A second reason which supports the argument that we have a credit worthiness problem is the nature of the mortgage business. Mortgage loan officers are hugely competitive and derive their income from closing loans. I can speak from experience they fight aggressively for each deal. They are not going to pass up a commission because they may be prejudiced against people of color.

Underwriting standards need to be constantly reviewed to insure they are fair to all and capture as best they can the experience of racial minorities. We can get better results. But let’s not go in for simplistic analysis. Written by Paul Dribin

Community Reinvestment Act

The Community Reinvestment Act was a piece of legislation passed in the seventies which has had a very positive effect on urban development. This law required all regulated financial institutions to lend in non traditional areas and develop underwriting standards to allow this to happen. It has resulted in millions of minorities and minority communities receiving home loans. The program has also made money for banks and contrary to conservative ideology was not the cause of the housing collapse.

The Trump administration is trying to weaken the law. With everything else going on, this has not received much attention. We should be paying attention to this whole issue. Written by Paul Dribin

Homeownership Tax Deduction

I hate to ever agree with the Trump administration but here goes. They are in favor of limiting the homeownership tax deduction to $500,000 annually. This is a good start. This deduction mostly favors wealthier people. Furthermore research has shown it does not stimulate the purchase of housing but drives up the price. Another largely white upper middle class entitlement. Written by Paul Dribin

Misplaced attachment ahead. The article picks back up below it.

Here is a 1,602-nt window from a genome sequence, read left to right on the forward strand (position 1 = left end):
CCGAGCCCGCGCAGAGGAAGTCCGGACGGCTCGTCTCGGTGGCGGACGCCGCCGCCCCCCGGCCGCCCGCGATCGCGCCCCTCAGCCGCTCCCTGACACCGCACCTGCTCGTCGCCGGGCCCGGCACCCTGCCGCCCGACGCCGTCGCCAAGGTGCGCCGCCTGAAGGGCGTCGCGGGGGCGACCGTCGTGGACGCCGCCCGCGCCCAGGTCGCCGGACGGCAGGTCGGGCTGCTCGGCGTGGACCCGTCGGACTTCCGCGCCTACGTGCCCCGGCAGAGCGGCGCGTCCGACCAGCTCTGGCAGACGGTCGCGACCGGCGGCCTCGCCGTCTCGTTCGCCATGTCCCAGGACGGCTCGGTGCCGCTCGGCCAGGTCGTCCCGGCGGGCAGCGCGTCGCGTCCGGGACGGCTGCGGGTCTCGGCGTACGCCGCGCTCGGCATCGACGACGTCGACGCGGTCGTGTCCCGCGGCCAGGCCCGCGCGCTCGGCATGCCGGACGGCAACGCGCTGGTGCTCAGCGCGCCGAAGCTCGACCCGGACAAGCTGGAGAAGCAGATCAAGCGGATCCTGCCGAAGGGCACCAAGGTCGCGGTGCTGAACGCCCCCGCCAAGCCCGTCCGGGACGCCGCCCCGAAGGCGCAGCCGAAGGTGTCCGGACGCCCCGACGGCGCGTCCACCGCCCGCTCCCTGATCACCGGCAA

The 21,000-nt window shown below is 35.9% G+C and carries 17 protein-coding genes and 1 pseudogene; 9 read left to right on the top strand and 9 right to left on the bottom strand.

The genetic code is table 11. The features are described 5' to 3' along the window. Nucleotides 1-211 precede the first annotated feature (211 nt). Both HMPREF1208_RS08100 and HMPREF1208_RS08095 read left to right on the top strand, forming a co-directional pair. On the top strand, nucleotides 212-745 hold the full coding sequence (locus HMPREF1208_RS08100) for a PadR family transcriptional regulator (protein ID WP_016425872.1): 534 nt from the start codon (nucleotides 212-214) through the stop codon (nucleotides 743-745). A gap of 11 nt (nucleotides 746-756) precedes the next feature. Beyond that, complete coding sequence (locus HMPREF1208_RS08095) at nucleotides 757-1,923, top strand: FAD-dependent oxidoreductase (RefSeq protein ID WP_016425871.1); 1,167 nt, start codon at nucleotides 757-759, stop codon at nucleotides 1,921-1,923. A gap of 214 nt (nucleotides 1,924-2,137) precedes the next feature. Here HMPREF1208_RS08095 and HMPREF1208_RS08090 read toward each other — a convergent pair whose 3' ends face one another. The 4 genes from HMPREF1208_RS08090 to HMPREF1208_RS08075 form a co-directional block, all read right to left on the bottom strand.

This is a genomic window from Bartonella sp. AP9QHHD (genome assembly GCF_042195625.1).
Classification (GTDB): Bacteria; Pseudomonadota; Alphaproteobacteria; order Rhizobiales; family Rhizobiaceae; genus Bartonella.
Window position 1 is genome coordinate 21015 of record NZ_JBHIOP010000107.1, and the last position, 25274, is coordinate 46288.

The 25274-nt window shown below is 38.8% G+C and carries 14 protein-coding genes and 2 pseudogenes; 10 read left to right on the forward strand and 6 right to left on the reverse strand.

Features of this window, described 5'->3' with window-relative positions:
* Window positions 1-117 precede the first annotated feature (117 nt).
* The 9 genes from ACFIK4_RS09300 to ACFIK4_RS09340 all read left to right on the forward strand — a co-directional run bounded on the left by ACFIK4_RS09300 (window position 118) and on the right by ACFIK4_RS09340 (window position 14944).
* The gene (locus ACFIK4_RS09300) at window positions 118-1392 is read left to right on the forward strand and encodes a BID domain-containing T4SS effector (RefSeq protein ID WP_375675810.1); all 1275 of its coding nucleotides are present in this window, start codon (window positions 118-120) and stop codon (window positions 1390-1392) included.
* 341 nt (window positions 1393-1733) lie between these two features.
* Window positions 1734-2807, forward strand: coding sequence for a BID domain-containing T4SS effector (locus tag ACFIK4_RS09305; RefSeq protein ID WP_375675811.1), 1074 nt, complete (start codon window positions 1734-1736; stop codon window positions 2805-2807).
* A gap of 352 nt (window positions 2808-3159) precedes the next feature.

Mortgage Interest Deduction

The mortgage interest deduction on federal income tax is by far the biggest housing subsidy available. It far surpasses Section 8, LIHTC, or other forms of subsidy. The major problem with this subsidy is because it primarily benefits higher income households. That is because a tax deduction only benefits households who itemize and those with a more substantial tax burden. Most of the benefit of this deduction goes to households earning over $200,000 a year. This program hurts central cities more than suburbs for the following reasons:

1. As stated before, less expensive houses provide less of a deduction to affluent purchasers. The present system actually provides incentives for middle and upper middle income households to buy more expensive homes which are generally located in suburbs.

2. Renters who are more common in the central city receive not subsidy at all.

The National Low Income Housing Coalition has a United for Homes campaign which attempts to rectify the housing tax deduction issue. The policy they advocated would limit deductions to $500000 of interest, and provide a 15% tax credit to households which would much more adequately address the needs of lower income homeowners. The billions in cost savings would be used to subsidize new affordable housing. Check out the website Unitedforhomes.org